Sleek and modern or ruffled and rusted, aluminum has many attractive qualities. However, if you're bored with the shiny metal surface or want to wake up a tired rusted roof with a slick of bright paint, then there are a few things to understand about this popular home decor metal. By painting aluminum, you can easily breathe new life into dull siding, create unique metal art pieces for the home or resurface faded outdoor furniture.
Ways to Use Painted Aluminum
You can create farmhouse-style signs or modern designs with paint on ruffled or flat aluminum siding, which is much more attractive than plain aluminum. While painting aluminum increases its aesthetic, it also prolongs its life with a hard-wearing top coat of paint and sealant that can stand up to harsh weather and soaring temperatures.
Before You Start to Paint Aluminum
Aluminum can attract dust and dirt to its shiny surface, which can build up over time whether it has been stored indoors or outdoors.
If the aluminum is outside, use a power washer to remove all grit and grime that can stick to the aluminum surface. For truly greasy or dirty aluminum siding or other outdoor pieces, use a commercial degreaser in the power washer or sprayed on the surface to ensure it is as clean as possible and ready to take on primer and paint.
For indoor projects, clean the aluminum by hand with a scrub brush and a spray bottle of degreaser. Make sure you have proper ventilation to clean and paint the indoor aluminum project. Allow the piece to dry thoroughly before beginning the next step.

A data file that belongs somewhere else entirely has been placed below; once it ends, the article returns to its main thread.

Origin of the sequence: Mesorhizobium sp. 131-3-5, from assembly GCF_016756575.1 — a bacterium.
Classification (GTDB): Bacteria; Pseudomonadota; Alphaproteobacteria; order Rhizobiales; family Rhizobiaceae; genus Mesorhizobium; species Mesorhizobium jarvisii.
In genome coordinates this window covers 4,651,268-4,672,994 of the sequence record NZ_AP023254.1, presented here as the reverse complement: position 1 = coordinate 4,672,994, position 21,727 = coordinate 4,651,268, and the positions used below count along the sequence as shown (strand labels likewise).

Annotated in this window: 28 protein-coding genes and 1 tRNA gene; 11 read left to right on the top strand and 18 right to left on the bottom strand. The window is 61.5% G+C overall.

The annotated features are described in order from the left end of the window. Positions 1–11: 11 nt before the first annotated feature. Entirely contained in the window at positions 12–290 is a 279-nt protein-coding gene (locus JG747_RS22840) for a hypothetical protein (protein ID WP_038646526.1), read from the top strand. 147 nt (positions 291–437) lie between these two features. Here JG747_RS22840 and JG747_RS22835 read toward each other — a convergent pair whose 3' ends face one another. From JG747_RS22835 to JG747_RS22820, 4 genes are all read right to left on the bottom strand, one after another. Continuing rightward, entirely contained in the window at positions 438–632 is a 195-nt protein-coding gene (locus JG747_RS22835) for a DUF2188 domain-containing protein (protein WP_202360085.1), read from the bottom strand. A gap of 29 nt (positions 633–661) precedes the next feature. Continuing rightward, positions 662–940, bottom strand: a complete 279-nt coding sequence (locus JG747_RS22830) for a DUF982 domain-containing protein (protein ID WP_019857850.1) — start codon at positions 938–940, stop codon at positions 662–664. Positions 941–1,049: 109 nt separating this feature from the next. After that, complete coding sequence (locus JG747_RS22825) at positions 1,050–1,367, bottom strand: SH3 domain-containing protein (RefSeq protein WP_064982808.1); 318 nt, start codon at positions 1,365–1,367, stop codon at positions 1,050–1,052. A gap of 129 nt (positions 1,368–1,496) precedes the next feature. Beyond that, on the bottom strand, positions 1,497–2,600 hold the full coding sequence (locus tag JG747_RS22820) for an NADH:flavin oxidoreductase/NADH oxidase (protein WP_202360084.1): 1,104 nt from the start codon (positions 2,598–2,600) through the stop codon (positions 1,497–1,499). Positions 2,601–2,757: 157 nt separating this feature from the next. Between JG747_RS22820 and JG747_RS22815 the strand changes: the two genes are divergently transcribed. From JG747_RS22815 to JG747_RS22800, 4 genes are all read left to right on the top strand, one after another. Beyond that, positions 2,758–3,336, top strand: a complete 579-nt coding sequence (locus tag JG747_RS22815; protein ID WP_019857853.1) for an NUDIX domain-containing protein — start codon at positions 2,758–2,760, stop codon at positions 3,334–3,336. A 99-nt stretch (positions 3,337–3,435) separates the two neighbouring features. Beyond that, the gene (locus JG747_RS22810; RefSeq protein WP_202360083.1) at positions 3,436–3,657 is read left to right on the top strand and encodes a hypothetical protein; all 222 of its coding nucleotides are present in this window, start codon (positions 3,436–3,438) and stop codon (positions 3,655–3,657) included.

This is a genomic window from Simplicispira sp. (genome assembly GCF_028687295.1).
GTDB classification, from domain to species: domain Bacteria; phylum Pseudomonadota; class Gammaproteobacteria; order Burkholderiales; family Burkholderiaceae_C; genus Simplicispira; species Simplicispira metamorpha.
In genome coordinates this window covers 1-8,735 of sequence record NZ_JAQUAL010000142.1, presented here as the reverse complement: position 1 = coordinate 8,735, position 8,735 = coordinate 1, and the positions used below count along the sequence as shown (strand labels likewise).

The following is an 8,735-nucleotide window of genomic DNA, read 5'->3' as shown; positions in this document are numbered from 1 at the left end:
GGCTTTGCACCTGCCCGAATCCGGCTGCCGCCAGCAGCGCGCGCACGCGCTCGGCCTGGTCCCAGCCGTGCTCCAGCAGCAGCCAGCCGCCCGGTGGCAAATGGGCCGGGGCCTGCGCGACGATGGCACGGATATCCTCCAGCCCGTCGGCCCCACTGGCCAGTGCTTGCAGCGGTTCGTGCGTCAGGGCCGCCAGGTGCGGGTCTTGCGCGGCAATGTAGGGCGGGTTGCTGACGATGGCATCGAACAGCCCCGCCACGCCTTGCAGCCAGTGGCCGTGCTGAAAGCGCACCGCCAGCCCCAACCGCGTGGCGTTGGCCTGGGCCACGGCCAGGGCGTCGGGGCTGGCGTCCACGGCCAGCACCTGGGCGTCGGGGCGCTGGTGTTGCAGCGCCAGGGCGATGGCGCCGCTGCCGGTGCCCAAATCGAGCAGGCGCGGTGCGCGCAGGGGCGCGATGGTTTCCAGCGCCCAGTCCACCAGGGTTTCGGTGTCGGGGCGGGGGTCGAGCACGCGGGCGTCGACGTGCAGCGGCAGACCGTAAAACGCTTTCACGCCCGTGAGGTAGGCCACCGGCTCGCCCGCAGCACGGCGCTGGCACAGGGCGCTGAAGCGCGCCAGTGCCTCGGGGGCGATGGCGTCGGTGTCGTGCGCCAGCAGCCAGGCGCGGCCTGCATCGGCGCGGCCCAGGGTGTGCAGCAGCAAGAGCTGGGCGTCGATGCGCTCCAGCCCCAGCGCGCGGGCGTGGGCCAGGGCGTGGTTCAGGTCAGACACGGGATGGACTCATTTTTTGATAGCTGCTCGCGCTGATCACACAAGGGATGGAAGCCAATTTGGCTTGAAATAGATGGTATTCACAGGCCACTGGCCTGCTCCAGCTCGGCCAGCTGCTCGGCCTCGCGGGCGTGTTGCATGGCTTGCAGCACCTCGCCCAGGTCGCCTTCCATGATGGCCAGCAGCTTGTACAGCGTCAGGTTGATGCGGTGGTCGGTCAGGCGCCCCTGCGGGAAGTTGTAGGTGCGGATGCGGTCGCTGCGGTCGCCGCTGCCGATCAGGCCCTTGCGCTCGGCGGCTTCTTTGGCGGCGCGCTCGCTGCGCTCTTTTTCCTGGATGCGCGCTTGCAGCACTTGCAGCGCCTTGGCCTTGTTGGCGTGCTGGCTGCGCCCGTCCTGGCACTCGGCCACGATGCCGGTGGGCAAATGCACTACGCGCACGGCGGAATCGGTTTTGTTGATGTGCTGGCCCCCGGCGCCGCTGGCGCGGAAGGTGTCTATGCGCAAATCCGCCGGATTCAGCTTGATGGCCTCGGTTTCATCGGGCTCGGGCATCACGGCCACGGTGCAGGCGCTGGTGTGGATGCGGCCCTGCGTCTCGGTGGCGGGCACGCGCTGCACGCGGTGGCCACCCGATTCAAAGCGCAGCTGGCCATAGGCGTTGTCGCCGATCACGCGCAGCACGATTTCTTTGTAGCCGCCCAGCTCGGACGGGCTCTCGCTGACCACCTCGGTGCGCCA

Rough Job for a Fine Finish
The slick surface of the aluminum needs to be roughed up in order to accept the paint and primer. You can use a few things to abrade the aluminum surface, including:
- Aluminum oxide sanding paper
- Angle grinder
- Handheld sander
- Blasting unit
The blasting unit should only be used outdoors and on large projects. If you have a small indoor project, then the aluminum oxide sanding paper and a handheld tool should do the trick.
Why Use Aluminum Primer?
The non-porous surface of aluminum simply doesn't hold paint well. Experts agree that a primer allows all your painting efforts to last longer and look better on the aluminum surface. It will oxidize and chip without a proper primer.
An acid-etch primer takes only a few minutes to apply and is ready to rinse within 10 minutes. They have the added benefit of removing any lingering patches of grease, oil or baked-in dirt on the aluminum surface. Apply a conversion coating to finish the acid-etching process.
There are many types of aluminum primer to use after you have prepared the surface. They all work better than smearing paint on the slick surface of aluminum. You can choose to roll on, spray on or brush on a professional aluminum primer.
Applying Primer and Paint
Apply one or two thin coats of a professional aluminum primer. Let it dry thoroughly before applying the paint color of your choice. Once you have completed all these steps, the aluminum should take any interior or exterior paint without complaint. Finish with a good top coat sealer to ensure the paint doesn't chip, although this last step can be skipped.
Aluminum Spray Paint
Aluminum spray paint is made specifically to adhere to aluminum products. It can be used both indoors and outdoors. It is quick to apply in steady streams.
Many aluminum spray brands come with the primer, which cuts down on prepping, painting and drying time. The aluminum spray flakes in the paint create a longer-lasting surface.